A reasonable estimate could be 25% on machinery, but what if the machine is used for more than four years? Or alternatively, a computer can be used for 1 year whilst a depreciation rate of three years was provided for.

The following points are crucial for depreciation;

· Depreciate on a systematic basis
· Review depreciation methods annually
· Review residual values and useful lives annually.

Apart from IFRS, guidelines, the business should have clarity of the exact amount of years the asset will be used for.

Before calculating depreciation figures, thorough research should be performed on the fixed assets, its true values, residual values, useful life and economic life. Since these concepts are vital when final calculations are performed.

Depreciation-Useful Life, or Economic Life


Depreciation is the definition in accounting for a reasonable estimate, in monetary terms for the loss of value of an asset over a period in time. Since most assets are capitalized on the balance sheet, in financial statements, the “cost of depreciation”, is provided as an expense on the income statement.


Many debates on depreciation are continuing in accounting circles, since it is difficult to establish what would constitute a “reasonable estimate”. It was furthermore accepted, until recently, that land and buildings cannot depreciate, but appreciates. Recent developments, however, have now implemented depreciation on buildings.


Tax “write-offs”, on assets complicates matters further, since prescribed statutory rates for tax reductions are higher than depreciation rates, thus creating variances between tax values and book values of assets.


It is my contention that asset accounting can only be performed thoroughly, with the assistance of an astute accountant. The accountants know how on fixed asset registers, accounting standards and firm grasp of tax legislation is vital.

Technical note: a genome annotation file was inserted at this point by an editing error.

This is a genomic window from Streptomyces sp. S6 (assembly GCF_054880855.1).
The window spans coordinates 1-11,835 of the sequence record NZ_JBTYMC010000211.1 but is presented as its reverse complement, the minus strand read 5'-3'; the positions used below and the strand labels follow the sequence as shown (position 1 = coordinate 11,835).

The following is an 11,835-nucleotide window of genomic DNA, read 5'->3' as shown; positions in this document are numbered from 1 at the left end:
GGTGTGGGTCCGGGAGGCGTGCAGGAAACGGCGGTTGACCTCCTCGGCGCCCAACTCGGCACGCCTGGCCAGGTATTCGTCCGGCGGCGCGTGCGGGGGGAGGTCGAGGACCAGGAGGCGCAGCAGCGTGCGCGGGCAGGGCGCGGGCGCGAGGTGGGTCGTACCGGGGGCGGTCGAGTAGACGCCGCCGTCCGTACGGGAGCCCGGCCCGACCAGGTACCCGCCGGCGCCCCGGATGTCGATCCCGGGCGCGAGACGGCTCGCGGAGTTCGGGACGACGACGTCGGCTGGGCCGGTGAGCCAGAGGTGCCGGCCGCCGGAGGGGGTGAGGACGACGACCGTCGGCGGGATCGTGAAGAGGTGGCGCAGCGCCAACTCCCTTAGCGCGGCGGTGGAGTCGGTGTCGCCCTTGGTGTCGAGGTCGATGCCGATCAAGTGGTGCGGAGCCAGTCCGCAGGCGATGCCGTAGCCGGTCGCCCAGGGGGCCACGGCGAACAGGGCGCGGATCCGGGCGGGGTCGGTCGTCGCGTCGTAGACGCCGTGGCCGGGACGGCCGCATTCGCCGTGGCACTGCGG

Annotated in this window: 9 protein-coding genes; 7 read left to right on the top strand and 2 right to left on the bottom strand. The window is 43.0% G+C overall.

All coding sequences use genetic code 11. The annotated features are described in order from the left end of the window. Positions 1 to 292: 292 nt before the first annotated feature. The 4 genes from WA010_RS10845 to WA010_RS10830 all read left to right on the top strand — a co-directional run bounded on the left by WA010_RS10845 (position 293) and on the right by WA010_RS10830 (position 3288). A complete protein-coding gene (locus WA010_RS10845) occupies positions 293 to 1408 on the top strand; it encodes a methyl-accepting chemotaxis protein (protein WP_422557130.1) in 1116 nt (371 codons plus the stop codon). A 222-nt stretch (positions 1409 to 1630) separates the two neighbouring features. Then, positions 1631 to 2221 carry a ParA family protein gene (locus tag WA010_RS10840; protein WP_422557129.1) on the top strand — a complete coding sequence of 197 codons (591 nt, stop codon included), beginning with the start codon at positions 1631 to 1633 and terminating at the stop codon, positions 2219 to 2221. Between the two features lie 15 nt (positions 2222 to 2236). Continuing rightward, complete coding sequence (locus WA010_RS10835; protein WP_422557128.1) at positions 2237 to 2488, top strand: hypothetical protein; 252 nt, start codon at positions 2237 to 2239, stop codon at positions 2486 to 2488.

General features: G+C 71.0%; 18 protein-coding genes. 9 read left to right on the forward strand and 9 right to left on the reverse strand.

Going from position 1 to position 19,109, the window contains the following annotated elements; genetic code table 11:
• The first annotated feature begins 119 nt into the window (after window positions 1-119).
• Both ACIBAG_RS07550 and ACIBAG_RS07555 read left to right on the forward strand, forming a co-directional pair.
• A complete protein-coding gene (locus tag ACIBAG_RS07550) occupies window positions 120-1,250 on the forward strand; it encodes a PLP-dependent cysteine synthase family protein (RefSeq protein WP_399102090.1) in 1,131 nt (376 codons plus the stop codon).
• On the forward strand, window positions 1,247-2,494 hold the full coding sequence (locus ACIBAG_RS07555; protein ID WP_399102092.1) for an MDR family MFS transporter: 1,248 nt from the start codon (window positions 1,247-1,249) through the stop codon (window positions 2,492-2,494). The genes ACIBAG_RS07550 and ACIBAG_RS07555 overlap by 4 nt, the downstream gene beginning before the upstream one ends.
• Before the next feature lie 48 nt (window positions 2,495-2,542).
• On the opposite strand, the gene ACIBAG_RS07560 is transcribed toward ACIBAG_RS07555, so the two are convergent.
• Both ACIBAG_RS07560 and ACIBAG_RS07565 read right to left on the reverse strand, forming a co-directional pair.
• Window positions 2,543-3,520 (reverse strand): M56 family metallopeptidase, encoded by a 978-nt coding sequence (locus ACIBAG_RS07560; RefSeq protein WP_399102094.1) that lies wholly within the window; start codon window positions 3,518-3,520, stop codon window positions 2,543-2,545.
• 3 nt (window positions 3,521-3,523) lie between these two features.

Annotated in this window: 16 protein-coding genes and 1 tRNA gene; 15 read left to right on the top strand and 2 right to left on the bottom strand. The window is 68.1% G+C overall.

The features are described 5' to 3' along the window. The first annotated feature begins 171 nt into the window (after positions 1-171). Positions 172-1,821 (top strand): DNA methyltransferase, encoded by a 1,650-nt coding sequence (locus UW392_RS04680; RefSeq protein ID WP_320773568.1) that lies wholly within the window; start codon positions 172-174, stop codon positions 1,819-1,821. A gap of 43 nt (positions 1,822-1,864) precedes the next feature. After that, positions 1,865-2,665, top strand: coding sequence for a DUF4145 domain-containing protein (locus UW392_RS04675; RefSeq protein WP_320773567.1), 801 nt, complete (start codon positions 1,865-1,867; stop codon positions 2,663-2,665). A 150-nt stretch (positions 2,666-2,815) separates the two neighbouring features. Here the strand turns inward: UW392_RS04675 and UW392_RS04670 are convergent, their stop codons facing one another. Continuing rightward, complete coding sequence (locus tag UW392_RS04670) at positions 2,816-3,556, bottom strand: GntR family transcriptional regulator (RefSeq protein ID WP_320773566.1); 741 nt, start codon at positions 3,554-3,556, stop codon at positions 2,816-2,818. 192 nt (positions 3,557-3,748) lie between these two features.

Whereas tax writes offs on assets are higher, the trend in accounting is to depreciate assets in terms of its useful life, and not its economic life. The prescribed rate for a computer in tax would be three years or 33, 3%. But a business could only use it for 6months and sell it as a scrap. This 100% provision for depreciation, as useful life, should be factored in. Office furniture could be utilized for 5 years, and then scrapped, but tax rates could prescribe four years, for a tax write off!


The rate that businesses would depreciate their assets at coincides with the economic life of an asset. So accepted economic life is useful life for business assets.

In non-governmental organizations and non profits (churches etc) the picture becomes very confusing. Churches will retain assets such as furniture for up to 40 years. Even computers that businesses normally upgrade from 6 to 12 months are used for 3 to 4 years!


So if the useful life method is applied, in non-profits ,assets could have a depreciation rate as low as 2%. Accounting standards expect fair presentation. Depreciation rates, for NGO’s and non-profits should be carefully applied.


No one expects a business owner or director, of a Non Profit Organization to understand these concepts, just to ensure that at the very least, a proper asset accounting system is in place.